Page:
What are Loan Caps, How Do They Work, and How Do You Know What to Look For?
Adjustable rate mortgages have caps which are in place to help prevent payment shock. In other words, they ensure that a borrower’s rate cannot skyrocket at each adjustment interval. Most loans have three caps which are often displayed as X/Y/Z. For example, a 5 year adjustable rate mortgage may have caps of 5/2/5. In this scenario, there is a 5% cap on the fist adjustment, a 2% adjustment cap, and a 5% cap for the lifetime of the loan.
Research Today’s Adjustable Mortgage Rates
You can use the rate table below to compare ARM rates and closing costs from some of the nation’s leading lenders, brokers, and banks. Please note that the company that compiles the data for the rate table does not collect pricing for all of the ARM products offered in the marketplace. Most lenders and brokers have access to 1 year, 3 year, 5 year, 7 year, and 10 year ARMs. You may need to reach out to the participating companies for more information if you do not see what you’re looking for. Also, the rates, APRs, and closing costs published in the survey are for primary residences. Most lenders also offer adjustable rate financing for investment properties and second homes although rates are typically higher as they are viewed as riskier investments.
If you’re looking for non-conforming jumbo loan pricing, be sure to type in your higher loan amount into the rate table to view relevant pricing. You may also find interest only mortgage rates (IO) being offered by some of the participating companies. Please note that interest only loans carry added risk and we recommend that you consult with a licensed mortgage professional before choosing an interest only product.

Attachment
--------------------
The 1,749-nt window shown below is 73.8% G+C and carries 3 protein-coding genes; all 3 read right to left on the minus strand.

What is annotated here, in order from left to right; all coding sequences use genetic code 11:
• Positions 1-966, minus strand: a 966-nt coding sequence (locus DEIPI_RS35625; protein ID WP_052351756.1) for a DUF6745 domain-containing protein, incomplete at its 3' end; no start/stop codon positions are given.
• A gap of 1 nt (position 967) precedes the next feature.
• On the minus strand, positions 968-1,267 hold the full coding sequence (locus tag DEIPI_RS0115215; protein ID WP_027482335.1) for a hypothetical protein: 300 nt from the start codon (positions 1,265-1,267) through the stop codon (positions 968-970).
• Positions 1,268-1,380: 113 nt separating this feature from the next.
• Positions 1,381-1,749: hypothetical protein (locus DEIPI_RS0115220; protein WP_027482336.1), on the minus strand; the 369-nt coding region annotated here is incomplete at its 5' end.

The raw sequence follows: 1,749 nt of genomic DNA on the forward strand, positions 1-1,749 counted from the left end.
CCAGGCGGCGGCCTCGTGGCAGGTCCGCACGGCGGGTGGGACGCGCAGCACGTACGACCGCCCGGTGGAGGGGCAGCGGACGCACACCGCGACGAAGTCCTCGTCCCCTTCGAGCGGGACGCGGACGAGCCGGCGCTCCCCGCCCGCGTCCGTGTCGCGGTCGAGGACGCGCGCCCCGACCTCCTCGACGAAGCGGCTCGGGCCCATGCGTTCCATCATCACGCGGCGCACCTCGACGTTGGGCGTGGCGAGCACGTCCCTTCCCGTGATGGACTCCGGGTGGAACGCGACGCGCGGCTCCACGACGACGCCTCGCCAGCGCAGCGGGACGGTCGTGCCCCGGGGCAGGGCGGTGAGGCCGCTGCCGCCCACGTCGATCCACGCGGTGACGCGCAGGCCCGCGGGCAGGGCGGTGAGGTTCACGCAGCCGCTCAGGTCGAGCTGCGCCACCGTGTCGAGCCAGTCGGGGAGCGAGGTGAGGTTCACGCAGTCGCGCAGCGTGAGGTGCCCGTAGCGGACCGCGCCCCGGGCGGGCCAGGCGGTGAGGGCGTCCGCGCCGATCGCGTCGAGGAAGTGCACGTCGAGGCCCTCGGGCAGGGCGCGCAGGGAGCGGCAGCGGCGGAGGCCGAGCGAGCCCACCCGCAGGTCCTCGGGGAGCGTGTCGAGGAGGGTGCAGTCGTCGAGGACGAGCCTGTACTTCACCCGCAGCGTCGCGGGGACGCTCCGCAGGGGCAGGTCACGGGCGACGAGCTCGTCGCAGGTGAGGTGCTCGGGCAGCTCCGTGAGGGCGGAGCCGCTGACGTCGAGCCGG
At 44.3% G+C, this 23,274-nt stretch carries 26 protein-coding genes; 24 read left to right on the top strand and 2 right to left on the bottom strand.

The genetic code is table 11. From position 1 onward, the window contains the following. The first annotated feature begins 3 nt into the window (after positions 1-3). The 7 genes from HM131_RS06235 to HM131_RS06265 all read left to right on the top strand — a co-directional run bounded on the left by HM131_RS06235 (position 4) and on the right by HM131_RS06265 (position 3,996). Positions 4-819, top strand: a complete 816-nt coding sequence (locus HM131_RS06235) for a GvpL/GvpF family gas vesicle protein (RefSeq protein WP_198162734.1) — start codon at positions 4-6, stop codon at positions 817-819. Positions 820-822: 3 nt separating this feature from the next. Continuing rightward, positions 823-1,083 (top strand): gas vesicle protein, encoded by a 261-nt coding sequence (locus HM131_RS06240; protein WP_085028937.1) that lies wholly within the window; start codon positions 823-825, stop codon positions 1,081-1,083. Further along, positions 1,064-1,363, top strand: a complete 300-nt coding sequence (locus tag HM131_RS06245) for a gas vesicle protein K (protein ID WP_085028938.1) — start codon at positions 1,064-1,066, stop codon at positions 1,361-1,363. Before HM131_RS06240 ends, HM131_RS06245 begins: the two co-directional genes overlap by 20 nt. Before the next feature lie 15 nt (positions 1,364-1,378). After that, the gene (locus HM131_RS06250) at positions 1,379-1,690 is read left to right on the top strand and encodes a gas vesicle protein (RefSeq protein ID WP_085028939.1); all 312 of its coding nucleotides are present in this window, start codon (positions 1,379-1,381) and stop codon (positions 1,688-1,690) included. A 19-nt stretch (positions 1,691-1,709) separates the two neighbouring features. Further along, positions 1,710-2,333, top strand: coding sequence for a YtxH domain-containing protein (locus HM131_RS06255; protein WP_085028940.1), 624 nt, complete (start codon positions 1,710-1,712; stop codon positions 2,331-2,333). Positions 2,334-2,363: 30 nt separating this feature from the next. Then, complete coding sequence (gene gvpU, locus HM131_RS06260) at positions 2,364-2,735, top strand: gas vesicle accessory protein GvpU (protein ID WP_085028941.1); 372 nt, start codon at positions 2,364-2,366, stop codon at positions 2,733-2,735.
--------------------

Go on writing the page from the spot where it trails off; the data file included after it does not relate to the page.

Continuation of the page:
Other FAQs Related to Adjustable Rate Mortgages
Are interest rates always lower on ARMs when compare to fixed rate mortgages?
Not necessarily. In a low rate environment like we’ve seen over the past few years, fixed rates have been so low that they’ve been more attractive than ARMs in many cases.
Can you end up with a higher loan amount than you started with?
You may have heard some horror stories from the early 2000’s about borrowers taking out Option ARMs (also called Pick-a-Payment loans) where they ended up owing more than they did at the onset of their loans. This negative amortization will not occur with most adjustable rate products and we’re not aware of anyone in the marketplace offering Option ARM financing at this time.
Why would an ARM’s APR be advertised lower than its note rate?
You may see this occur when an index which a loan is tied to is really low and the projected adjustment used to determine future APR predictions forecasts that the rate may be lower down the road. Honestly, it really does not matter that much because of how quickly things can change in the financial markets over a short period of time. Without access to a crystal ball, you’re going to just have to hope for the best.
Can an interest rate go down too?
In most cases, yes. With most agency (Fannie Mae and Freddie Mac) loan programs, a borrower’s rate can go up or down based upon a loan’s index. Many subprime ARM programs from the early 2000’s only could go one direction – up (go figure). Always be sure to ask this question to your mortgage professional especially if you’re working with a local bank or credit union who may have their own proprietary loan programs.